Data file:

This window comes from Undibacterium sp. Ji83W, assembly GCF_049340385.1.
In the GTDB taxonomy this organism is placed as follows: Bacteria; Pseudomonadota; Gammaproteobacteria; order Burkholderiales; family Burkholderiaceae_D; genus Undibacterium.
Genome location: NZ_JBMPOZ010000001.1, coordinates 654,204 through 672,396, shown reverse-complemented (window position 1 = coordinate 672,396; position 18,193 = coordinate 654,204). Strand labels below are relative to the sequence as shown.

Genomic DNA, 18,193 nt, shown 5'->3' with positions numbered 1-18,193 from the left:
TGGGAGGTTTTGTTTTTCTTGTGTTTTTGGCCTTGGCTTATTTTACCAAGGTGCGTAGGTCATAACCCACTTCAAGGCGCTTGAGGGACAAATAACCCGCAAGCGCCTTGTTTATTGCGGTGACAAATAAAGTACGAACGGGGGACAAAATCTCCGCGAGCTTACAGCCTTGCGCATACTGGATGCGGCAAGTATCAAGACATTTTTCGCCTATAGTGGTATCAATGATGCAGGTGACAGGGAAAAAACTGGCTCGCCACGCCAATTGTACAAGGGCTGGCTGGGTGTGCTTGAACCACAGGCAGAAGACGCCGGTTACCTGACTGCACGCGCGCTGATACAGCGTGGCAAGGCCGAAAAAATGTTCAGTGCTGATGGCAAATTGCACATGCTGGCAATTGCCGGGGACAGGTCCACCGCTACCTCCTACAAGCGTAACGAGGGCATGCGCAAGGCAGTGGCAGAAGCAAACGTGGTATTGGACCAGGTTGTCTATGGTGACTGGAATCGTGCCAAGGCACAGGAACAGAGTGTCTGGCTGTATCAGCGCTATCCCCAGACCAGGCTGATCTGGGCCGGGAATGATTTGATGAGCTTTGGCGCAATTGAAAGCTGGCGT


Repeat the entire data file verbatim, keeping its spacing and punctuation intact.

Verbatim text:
This window comes from Undibacterium sp. Ji83W, assembly GCF_049340385.1.
In the GTDB taxonomy this organism is placed as follows: Bacteria; Pseudomonadota; Gammaproteobacteria; order Burkholderiales; family Burkholderiaceae_D; genus Undibacterium.
Genome location: NZ_JBMPOZ010000001.1, coordinates 654,204 through 672,396, shown reverse-complemented (window position 1 = coordinate 672,396; position 18,193 = coordinate 654,204). Strand labels below are relative to the sequence as shown.

Genomic DNA, 18,193 nt, shown 5'->3' with positions numbered 1-18,193 from the left:
TGGGAGGTTTTGTTTTTCTTGTGTTTTTGGCCTTGGCTTATTTTACCAAGGTGCGTAGGTCATAACCCACTTCAAGGCGCTTGAGGGACAAATAACCCGCAAGCGCCTTGTTTATTGCGGTGACAAATAAAGTACGAACGGGGGACAAAATCTCCGCGAGCTTACAGCCTTGCGCATACTGGATGCGGCAAGTATCAAGACATTTTTCGCCTATAGTGGTATCAATGATGCAGGTGACAGGGAAAAAACTGGCTCGCCACGCCAATTGTACAAGGGCTGGCTGGGTGTGCTTGAACCACAGGCAGAAGACGCCGGTTACCTGACTGCACGCGCGCTGATACAGCGTGGCAAGGCCGAAAAAATGTTCAGTGCTGATGGCAAATTGCACATGCTGGCAATTGCCGGGGACAGGTCCACCGCTACCTCCTACAAGCGTAACGAGGGCATGCGCAAGGCAGTGGCAGAAGCAAACGTGGTATTGGACCAGGTTGTCTATGGTGACTGGAATCGTGCCAAGGCACAGGAACAGAGTGTCTGGCTGTATCAGCGCTATCCCCAGACCAGGCTGATCTGGGCCGGGAATGATTTGATGAGCTTTGGCGCAATTGAAAGCTGGCGT